May 11, 2011, 11:40 AM EDT
There’s a story up by Pat Borzi of espnW about the possibility of a woman making the major leagues. The most interesting passage in the whole piece, however, has little to do with the chances of that actually occurring on the merits but which is quite telling about it happening in reality. After reviewing the views of Justine Siegal,
Bill Mike Veeck and Dan Duquette, all of whom feel /felt that we will see a woman in the majors one day, Borzi notes:
It’s difficult to find anyone in MLB who agrees with Siegal, Veeck or Duquette. Of the nine MLB executives, scouts and players contacted by espnW, only three agreed to talk about the subject. None was willing to be quoted. One considered a woman playing in the majors unlikely, and the other two rejected it out of hand.
If people in front offices are so weirded out about the concept that they won’t even offer a speculative quote, how likely is it that anyone will go to the mat for a putative woman prospect if and when it comes time to consider advancing her in the system? Assuming someone would even go out on a limb to draft her? Bunch of cowards.
Anyway, this topic comes up every couple of years, and my take each time has remained more or less the same:
- I’d love to see it, because you know that ballplayers would say all kinds of stupid things if it happened, and ballplayers saying stupid things makes for great blogging;
- If we do see it, I agree with Duquette that it will most likely take the form of a knuckleballer with a deceptive motion like Eri Yoshida (though it should be noted that Yoshida didn’t fare well in Independent ball); but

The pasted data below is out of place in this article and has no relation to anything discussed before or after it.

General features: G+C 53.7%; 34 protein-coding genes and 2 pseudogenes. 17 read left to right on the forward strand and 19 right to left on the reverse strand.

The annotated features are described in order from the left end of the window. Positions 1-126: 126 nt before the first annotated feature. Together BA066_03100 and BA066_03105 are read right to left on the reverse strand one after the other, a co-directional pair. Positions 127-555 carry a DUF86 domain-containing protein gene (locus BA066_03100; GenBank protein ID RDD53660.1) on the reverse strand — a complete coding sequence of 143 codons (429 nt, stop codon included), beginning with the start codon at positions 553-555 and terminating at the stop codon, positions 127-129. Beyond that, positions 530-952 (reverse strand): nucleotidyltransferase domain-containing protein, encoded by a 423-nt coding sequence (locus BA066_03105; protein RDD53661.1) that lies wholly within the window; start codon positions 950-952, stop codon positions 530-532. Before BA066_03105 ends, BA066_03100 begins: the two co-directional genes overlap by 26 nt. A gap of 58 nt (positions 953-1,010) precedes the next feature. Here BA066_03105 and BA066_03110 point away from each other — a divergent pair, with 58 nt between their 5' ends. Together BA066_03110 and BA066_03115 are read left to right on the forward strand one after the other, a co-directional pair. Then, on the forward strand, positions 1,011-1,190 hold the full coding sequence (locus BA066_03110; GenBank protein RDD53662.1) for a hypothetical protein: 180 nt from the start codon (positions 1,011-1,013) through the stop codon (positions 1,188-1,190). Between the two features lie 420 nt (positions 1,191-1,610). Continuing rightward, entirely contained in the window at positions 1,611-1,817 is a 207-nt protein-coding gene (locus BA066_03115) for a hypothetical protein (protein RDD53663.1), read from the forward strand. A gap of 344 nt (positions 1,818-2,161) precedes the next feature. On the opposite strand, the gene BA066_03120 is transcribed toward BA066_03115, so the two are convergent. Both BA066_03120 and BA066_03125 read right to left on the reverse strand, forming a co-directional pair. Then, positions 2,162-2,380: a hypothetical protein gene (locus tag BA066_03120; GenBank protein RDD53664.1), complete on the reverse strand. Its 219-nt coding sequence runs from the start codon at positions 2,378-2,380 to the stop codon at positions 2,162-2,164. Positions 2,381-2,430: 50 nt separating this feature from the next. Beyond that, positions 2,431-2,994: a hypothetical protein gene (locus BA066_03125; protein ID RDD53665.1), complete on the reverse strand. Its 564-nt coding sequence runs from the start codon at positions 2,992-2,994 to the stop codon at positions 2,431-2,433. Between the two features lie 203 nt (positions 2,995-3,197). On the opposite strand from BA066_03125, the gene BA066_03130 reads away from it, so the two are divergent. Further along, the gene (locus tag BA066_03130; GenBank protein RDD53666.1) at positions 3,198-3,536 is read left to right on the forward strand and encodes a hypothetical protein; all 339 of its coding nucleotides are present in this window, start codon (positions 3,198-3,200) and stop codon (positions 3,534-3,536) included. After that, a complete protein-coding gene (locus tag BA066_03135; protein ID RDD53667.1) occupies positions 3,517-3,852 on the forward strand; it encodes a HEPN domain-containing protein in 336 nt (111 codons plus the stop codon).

- We probably won’t see it outside of the independent leagues any time soon, if ever, because baseball is a really damn conservative institution that, at least in this day and age, isn’t all that willing to take chances.
None of this, it should be noted, represents my opinion on whether a woman could be successful in professional baseball. I don’t know nearly enough about scouting and player development and physiology to say with any kind of certainty if a woman could do it.
On a purely biological level there is no getting around the fact that human beings exhibit at least some degree of sexual dimorphism. At the same time, there are outliers, as any guy who has been totally killed during a pickup basketball game against a backup point guard from their high school girl’s team can attest. Um, not that that happened to me. Repeatedly.
When I think about the subject, part of me looks at out-of-shape major leaguers and thinks “man, there HAS to be a dozen women who could do what that slob can do.” Then part of me looks at any given knuckleballer and thinks that, well, yeah, they still have to have a serviceable get-me-over pitch, and even most men can’t dial it up enough to get that done.
Maybe it happens someday. I hope it does because it would be an absolutely astounding achievement (and not just for dumb bloggy reasons as mentioned above).
But really, executives: you can’t even talk about it?
(thanks to Paperlions for the heads up)
- Tigers acquire closer Joakim Soria from the Rangers 9
- Phillies officials “have contemplated the possibility of paying off” and releasing Ryan Howard 29
- The dizzying intellect of Tom Glavine 17
- Verducci: baseball should think about an “illegal defense” rule to combat shifts 158
- Chase Headley plays the hero in his first game in pinstripes 30
- And That Happened: Tuesday’s scores and highlights 29
- Rockies place Troy Tulowitzki on the disabled list 18
- Rob Manfred “heavily favored” to be Bud Selig’s replacement 29
- Verducci: baseball should think about an “illegal defense” rule to combat shifts (158)
- Luke Scott released from Korean team after calling coach a “liar” and a “coward” (108)
- Yankees acquire Chase Headley from Padres (108)
- Who is the next Face of Baseball? (97)
- David Ortiz passes Carl Yastrzemski on the all-time home run list — is he a Hall of Famer? (92)